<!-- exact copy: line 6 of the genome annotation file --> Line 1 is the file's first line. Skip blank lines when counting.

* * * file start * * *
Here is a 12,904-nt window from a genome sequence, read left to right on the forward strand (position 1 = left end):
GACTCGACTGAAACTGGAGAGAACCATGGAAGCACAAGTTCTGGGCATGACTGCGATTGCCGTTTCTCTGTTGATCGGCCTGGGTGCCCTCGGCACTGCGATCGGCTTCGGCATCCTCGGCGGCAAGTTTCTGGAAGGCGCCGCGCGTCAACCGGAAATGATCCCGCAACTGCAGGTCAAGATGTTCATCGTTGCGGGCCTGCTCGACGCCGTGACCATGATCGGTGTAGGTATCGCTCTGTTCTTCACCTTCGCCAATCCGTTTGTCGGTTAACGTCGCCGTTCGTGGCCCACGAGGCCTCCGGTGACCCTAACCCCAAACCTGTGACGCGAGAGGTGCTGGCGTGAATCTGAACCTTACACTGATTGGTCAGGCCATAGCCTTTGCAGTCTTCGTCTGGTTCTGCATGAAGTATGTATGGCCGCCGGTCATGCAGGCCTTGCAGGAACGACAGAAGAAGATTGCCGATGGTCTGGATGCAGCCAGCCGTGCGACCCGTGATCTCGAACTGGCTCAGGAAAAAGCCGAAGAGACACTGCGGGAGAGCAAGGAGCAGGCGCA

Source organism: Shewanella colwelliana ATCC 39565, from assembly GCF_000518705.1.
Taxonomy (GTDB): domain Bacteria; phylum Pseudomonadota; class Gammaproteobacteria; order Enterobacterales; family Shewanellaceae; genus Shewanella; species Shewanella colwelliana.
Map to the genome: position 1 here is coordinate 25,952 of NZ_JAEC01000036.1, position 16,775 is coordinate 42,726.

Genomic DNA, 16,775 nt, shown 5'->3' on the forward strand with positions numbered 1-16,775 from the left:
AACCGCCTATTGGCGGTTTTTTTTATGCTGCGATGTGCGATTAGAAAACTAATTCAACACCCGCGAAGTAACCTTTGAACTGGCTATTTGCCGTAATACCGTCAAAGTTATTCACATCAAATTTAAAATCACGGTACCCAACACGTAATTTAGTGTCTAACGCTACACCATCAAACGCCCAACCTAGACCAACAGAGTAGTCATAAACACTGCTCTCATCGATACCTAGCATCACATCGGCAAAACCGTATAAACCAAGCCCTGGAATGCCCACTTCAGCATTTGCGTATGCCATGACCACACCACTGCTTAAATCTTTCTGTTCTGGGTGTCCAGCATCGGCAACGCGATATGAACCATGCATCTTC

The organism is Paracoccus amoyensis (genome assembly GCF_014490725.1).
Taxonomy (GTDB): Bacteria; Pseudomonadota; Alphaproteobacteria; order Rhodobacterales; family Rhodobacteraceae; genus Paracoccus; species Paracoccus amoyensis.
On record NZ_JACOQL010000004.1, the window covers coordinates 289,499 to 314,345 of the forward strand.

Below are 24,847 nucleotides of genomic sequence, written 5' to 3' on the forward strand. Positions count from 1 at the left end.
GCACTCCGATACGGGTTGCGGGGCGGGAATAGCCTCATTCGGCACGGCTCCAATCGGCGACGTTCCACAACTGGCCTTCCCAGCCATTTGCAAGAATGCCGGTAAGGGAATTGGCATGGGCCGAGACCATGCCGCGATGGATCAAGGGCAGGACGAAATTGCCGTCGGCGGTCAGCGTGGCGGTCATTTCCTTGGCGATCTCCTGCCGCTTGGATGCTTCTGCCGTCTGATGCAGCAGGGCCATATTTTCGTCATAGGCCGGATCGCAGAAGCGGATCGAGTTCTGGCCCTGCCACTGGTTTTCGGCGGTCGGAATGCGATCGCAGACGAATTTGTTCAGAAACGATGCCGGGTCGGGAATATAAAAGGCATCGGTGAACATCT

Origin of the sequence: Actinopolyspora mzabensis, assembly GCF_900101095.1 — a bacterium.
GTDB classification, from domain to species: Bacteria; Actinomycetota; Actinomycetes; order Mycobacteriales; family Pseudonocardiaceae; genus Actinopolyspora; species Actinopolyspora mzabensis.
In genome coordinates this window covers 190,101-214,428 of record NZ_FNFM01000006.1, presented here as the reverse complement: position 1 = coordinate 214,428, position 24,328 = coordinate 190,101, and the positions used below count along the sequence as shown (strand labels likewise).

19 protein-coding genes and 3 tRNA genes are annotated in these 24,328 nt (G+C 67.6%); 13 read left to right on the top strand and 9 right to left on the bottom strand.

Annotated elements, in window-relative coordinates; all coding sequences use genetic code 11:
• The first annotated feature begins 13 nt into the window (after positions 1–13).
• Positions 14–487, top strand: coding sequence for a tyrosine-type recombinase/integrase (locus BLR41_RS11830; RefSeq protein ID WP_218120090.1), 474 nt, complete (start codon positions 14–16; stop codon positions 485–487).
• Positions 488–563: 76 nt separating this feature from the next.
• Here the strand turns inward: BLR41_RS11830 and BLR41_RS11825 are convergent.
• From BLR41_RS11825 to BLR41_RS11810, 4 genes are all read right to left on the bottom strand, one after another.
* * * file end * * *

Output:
Genomic DNA, 16,775 nt, shown 5'->3' on the forward strand with positions numbered 1-16,775 from the left: